President Bush's Letter to the Iraqi Prime Minister
President Bush will meet this week with Iraqi Prime Minister Nouri al-Maliki to discuss the violence that is spiraling out of control in
Dear Prime Mister (Minister) al-Maliki,
First let me congratulate you on your extreme makeover. I noticed you trimmed your moustache, lost some weight and shaved your hairline back a bit. Even those judges you’re always yelling at will have to admit you look handsome. (I’m not gay by the way.)
(Prime Minister al-Maliki has not undergone an “extreme makeover.” You are confusing him with Saddam Hussein, whom you removed from power. As a side note here, no one would purposely shave his hairline back. Also, I don’t think you will have to worry that the Prime Minister will think you’re coming on to him simply because you’re complimenting his appearance.)
A little bird told me your country is heading towards a civil war. That’s cool. We had one of those too. It’s pretty crazy. If you’re standing north of someone and they’re standing south of you, you have to fight. It’s pretty confusing, but cool.
(First, a President should never say that “a little birdie” told him about something crucial to world security. Second, a civil war is much more organized than your understanding. If what you’re describing were true, everyone would be fighting.)
There are several things you can do if you want to stop people from punching, kicking, slapping, pinching, blowing up, bow and arrowing (this is no longer a common practice) and shooting each other (just say “if you want to stop the violence”). First, have you checked your laws? Murder and attacking people without a license may be illegal in which case a lot of people could be in a lot of trouble.
(Murder is illegal in every country and I am certain that the Prime Minister knows that breaking the law leads to punishment. You’re telling him something that even first graders understand.)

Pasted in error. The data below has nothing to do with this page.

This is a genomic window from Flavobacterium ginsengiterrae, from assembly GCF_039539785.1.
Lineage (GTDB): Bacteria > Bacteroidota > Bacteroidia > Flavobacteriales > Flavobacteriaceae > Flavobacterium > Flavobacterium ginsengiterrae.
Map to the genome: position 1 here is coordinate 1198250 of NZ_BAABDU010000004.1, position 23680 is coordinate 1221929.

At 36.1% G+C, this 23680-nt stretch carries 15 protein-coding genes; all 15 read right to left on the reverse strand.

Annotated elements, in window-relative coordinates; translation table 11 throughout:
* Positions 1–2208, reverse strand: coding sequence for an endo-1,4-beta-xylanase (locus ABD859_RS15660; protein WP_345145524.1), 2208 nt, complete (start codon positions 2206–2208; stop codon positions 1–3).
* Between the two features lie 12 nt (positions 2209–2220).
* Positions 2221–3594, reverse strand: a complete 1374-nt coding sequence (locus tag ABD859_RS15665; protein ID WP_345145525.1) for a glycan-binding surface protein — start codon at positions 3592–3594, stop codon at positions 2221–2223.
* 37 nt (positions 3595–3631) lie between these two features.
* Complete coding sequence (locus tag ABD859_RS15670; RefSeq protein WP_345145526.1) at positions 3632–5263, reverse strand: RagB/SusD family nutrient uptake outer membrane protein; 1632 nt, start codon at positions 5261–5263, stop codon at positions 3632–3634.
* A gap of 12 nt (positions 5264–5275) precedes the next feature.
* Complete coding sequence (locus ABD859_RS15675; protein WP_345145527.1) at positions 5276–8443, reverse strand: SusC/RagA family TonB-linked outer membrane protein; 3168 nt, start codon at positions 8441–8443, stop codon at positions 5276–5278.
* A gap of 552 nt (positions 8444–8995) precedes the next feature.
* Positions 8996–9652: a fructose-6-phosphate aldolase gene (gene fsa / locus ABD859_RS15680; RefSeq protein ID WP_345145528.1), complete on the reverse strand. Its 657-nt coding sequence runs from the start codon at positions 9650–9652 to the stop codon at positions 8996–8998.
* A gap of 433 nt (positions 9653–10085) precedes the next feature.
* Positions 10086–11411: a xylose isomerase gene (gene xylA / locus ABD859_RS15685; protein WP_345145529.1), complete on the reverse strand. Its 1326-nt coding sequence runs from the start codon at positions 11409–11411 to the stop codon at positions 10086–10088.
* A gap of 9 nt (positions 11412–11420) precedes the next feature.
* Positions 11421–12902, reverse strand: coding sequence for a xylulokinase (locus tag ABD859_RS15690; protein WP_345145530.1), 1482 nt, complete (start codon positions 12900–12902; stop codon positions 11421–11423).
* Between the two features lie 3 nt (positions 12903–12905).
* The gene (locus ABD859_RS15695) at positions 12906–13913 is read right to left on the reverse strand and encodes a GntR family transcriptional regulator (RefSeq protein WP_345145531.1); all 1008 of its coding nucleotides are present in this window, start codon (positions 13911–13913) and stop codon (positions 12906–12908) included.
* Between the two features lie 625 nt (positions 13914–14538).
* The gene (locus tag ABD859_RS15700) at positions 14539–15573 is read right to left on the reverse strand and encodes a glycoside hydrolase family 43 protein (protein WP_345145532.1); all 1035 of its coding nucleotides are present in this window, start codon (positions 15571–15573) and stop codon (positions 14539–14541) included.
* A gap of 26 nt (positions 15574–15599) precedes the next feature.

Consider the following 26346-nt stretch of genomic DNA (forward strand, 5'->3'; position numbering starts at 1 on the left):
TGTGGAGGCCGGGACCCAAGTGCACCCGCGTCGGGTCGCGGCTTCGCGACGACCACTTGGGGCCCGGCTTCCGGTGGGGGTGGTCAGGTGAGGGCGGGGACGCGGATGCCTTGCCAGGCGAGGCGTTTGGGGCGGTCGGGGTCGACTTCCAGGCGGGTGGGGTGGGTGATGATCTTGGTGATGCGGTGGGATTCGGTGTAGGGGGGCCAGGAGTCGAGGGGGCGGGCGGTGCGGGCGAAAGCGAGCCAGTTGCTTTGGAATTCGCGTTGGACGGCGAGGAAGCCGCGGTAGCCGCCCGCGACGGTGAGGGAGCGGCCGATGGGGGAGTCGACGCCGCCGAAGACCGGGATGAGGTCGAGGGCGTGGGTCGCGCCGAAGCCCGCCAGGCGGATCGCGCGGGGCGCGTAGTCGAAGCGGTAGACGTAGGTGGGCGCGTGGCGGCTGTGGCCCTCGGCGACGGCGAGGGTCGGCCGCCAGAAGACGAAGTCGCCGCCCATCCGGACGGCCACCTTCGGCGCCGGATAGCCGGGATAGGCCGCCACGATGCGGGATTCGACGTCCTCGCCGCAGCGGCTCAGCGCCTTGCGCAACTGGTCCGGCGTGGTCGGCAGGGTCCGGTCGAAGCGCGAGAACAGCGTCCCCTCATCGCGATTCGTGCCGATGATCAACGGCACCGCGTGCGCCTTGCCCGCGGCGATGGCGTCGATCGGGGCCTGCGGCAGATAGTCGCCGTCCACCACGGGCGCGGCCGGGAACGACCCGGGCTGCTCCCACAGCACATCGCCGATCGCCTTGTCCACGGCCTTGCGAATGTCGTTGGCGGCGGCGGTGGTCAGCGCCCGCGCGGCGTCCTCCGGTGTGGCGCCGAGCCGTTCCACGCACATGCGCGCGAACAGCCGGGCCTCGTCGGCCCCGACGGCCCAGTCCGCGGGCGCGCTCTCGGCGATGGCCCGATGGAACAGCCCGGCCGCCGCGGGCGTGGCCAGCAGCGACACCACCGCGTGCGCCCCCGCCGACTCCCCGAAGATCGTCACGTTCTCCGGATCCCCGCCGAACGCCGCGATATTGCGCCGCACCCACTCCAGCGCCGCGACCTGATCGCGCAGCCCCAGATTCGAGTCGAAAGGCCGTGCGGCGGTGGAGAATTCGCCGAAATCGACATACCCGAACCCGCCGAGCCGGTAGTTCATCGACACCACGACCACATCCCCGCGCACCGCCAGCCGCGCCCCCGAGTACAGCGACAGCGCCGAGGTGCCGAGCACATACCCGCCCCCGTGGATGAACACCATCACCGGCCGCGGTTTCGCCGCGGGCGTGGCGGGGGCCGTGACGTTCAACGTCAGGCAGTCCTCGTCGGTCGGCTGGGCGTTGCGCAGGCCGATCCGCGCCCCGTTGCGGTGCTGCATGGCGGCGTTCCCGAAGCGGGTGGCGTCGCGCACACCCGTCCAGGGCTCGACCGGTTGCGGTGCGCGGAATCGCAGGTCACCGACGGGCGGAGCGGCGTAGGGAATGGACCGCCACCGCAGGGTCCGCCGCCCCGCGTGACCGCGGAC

Also, have you tried shocking and awing them? Here’s what you do. First you surprise them—the shock—then you disappoint them—the aw. We shocked and awed this one country, it was awesome. First we bombed the crap out of some city and people were all like “Whoa man!” (the shock) and then they were like “Aw man, they messed up all of our buildings!”(the aw). We never had problems with that country since.
(First, it’s “awe” not “aw.” Besides, saying the Iraqi people were disappointed with the destruction of their cities would be seen as an insensitive understatement. Second, the country we launched a shock and awe campaign against was
Hey, remember when we found you in that spider hole? (He’s not Saddam!) Were the spiders friendly to you or were they jerks? I woke up once and there was a spider in my bed and he was a super big jerk. No matter how many times I yelled at him to get out of my bed he wouldn’t. When I finally decided to use deadly force he made a sneaky getaway. Apparently this spider had tied a thin piece of string to my ceiling fan and when I looked up he had already climbed up and was sitting on one of the blades.
(This paragraph must be deleted from this letter. However, this is a good time to point out some misconceptions you have about spiders. First, they don’t have the capacity to be “jerks.” They’re just spiders. Second, spiders don’t tie strings around ceiling fans; you witnessed it making a web. I’m going to send the head of the Department of Wildlife to your office tomorrow to explain further.)
Anyway, I want to know if you want to get coffee or something to talk about how bad your country is. If it would make you feel more comfortable, we could double up. I could bring the king of
(He’s not going to think you’re gay! However, this is not a date and you don’t need to “double up.” Also,
I know we should meet some place neutral. I’m thinking the ocean or space. Either one. Let me know.
(While meeting someplace neutral is a good thought, you can’t go to outer space and the ocean is not a good place to hold an important meeting.)
I’ve got to let you go, I have another letter,(You don’t need to make up fake excuses to end a letter.)
(On a positive note, I’m very pleased that you finally seemed to have grasped the concept that Prime Minister al-Maliki’s first name is not Al or Albert as you kept referring to him in meetings. However, this letter needs much work. I’ll revise it and get it back to you as soon as possible.)